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"Chageyford in the dirt"—The making of Chagford—The old clerk—The church—Tincombe Lane—Chagford Common—Flint finds—

Scaur Hill circle—Stone rows—The Tolmen—The Teign river— Camps on it—Drewsteignton cromlech—Gidleigh—Old farmhouses —Fernworthy—The Grey Wethers—Teignhead House—Browne's House—Story about it—Grimspound—Birch Tor stone rows—

Chaw Gully—The Webburn.

CHAGFORD is in Domesday written Chageford, and this is the local pronunciation of the name at the present day. The natives say, "Chageford in the dirt—O good Lord!"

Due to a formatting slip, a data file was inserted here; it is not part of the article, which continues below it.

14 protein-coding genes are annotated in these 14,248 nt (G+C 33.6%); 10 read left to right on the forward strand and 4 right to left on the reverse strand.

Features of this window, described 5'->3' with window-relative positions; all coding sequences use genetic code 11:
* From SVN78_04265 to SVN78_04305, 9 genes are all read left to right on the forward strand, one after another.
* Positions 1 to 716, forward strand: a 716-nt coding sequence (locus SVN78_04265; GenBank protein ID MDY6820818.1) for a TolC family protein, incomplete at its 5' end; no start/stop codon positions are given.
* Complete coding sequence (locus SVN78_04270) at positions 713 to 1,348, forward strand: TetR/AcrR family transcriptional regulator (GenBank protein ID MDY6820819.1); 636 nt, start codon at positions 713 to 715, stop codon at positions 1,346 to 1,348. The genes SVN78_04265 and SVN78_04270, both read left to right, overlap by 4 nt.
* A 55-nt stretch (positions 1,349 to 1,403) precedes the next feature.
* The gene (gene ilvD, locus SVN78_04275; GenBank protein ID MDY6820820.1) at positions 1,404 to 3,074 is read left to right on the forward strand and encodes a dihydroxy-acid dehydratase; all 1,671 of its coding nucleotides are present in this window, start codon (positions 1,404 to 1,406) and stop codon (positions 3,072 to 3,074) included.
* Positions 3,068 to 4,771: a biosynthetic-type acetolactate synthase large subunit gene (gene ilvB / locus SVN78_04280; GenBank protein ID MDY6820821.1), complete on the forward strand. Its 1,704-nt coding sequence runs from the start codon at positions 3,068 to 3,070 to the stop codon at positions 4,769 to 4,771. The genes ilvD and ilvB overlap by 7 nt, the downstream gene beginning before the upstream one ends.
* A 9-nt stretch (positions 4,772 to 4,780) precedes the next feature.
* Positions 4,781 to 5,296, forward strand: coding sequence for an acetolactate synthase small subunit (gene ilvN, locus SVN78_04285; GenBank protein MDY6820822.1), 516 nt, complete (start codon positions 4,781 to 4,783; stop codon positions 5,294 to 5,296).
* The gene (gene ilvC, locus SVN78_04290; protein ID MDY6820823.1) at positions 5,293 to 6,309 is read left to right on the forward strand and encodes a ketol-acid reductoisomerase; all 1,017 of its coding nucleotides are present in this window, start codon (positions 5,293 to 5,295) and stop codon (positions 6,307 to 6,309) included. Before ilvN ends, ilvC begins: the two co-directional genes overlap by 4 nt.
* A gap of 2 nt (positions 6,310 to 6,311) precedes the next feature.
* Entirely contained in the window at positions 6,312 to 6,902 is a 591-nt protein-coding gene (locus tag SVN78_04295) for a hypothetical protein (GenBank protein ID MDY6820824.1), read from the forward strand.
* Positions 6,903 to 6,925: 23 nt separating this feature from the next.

But Chagford has had the ability and promptitude to get out of the dirt and prove itself to be anything but a stick-in-the-mud place. It is with places as with people, some have good luck fall to them, others make their fortunes for themselves. Okehampton belongs to the former class, Chagford to the latter. It owes almost everything to a late rector, who, resolved on pushing the place, invited down magazine editors and professional littérateurs entertained them, drove them about, and was rewarded by articles appearing in journals and serials, belauding Chagford for its salubrious climate, its incomparable scenery, its ready hospitality, its rural sweetness, and its archaeological interest.